Ditching that bitch in Wellington

Chris Trotter is on fire, two great posts in as many days. The one for today is a lesson in how Labour lost the election and some masterful descriptions. The main theme is about dance partners. He explores Labour’s dance partners and then he talks about National’s dance partners that helped get them through the election.

National?s partner ? let?s call him Waitakere Man ? has a trade certificate that earns him much more than most university degrees. He?s nothing but contempt for “smart-arse intellectual bastards spouting politically-correct bullshit”.

What he owns, he?s earned ? and means to keep.
“The best thing we could do for this country, apart from ditching that bitch in Wellington and making John Key prime-minister,” he?d inform his drinking-buddies in the lead-up to the 2008 election “would be to police the liberals ? and liberate the police.”
Waitakere Man values highly those parts of the welfare state that he and his family use ? like the public education and health systems ? but has no time at all for “welfare bludgers”.
“Get those lazy buggers off the benefit”, he?s constantly telling his wife, “and the government would be able to give us a really decent tax-cut.”
On racial issues he?s conflicted. Some of his best friends really are Maori ? and he usually agrees with the things John Tamihere says on Radio Live. So long as the conversation stays on sport, property prices and fishing, he doesn?t really notice the colour of a bloke?s skin. It?s only when the discussion veers towards politics, and his Maori mates start teasing him about taking back the country, treaty settlement by treaty settlement, that his jaw tightens and he subsides into sullen silence. Though he didn?t say so openly at the time, he?d been thrilled by Don Brash?s Orewa Speech, and reckoned the Nats? “Iwi-Kiwi” billboards were “bloody brilliant!”
That there is probably the best summary of just how out of touch the Labour party had become with middle New Zealand. The problem of having a party run by people who have never risked their own capital or earned a dollar that hadn’t already been taken from someone else in the form of tax.

Chris Trotter in those few paragraphs has told Labour that they must ditch their liberal elite homo brigade and get real. They won’t of course for they are now the party of the lesbian, gay, takataapui, bisexual, intersex, transgender and?fa’afafine, professional union hacks and failed teachers.

Winning over Waitakere Man turned out to be a great “twofer” deal for the Right. To its immense satisfaction, the highly-skilled, upwardly-mobile working-class blokes who began trooping into National?s camp following the 2005 election were bringing their wives with them.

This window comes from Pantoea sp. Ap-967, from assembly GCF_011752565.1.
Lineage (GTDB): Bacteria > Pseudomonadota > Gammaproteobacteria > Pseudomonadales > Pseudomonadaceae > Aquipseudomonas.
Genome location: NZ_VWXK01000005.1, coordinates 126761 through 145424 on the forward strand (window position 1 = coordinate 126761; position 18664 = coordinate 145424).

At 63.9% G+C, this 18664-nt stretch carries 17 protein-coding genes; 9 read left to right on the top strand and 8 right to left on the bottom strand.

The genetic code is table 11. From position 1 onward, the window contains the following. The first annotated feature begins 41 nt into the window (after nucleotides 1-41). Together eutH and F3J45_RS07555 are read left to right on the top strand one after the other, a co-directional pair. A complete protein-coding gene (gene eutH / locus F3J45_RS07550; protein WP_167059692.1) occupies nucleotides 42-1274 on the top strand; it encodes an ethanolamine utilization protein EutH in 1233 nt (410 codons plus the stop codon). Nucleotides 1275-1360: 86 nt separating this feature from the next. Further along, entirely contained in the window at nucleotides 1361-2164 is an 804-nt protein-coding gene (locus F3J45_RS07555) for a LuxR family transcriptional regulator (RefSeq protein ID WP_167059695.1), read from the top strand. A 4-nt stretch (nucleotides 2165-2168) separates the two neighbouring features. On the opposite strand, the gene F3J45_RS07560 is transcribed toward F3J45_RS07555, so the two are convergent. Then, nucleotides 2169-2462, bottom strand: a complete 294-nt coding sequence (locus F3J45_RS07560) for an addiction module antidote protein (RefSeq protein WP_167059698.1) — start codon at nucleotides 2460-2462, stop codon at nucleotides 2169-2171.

The “gender gap”, which had for so long worked in Helen Clark?s favour, was closing. Where Brash?s unflinching neoliberal austerity had turned women off, Key?s boyish charm and his “aspirational”, “Labour-lite” polices were turning them on.
National was getting two (or more) votes for the price of one. Sometimes Waitakere Man brought with him the votes of his mother, daughters, sisters, aunts and nieces as well. How had Clark forfeited the trust of Waitakere Woman?
Between 1999 and 2005 working-class women took pride in Clark?s political success, and responded positively to the introduction of Paid Parental Leave and Working for Families. They?d admired her decision to stay out of Iraq, and had, by-and-large, been relieved when she spurned the Greens for Peter Dunne.
What broke their connection with Clark was the anti-smacking legislation. They felt affronted ? as if their parenting skills had been weighed in the balance of the Prime Minister?s conscience and found wanting. Clark, who had no children, was telling them how to raise their kids. She seemed to be passing judgement on their whole family ? turning them into criminals. They felt betrayed.
And that is the nub of it all. It is also where John Key cleverly got away with it all and also why national just went up in the polls despite his reaction to the referendum.
Waitakere Woman?s sense of betrayal, combined with the ingrained misogyny and cultural diffidence of Waitakere Man, was what got National onto the dance floor in 2008. Key should read both Rodney Hide?s intransigence on Maori representation, and the recent Referendum?s unequivocal result, as timely reminders of the price of his party?s admission.
When the band begins to play, Waitakere Man and Waitakere Woman must not be left standing.
And I am quite sure that John key will not be leaving them standing on the sidelines.
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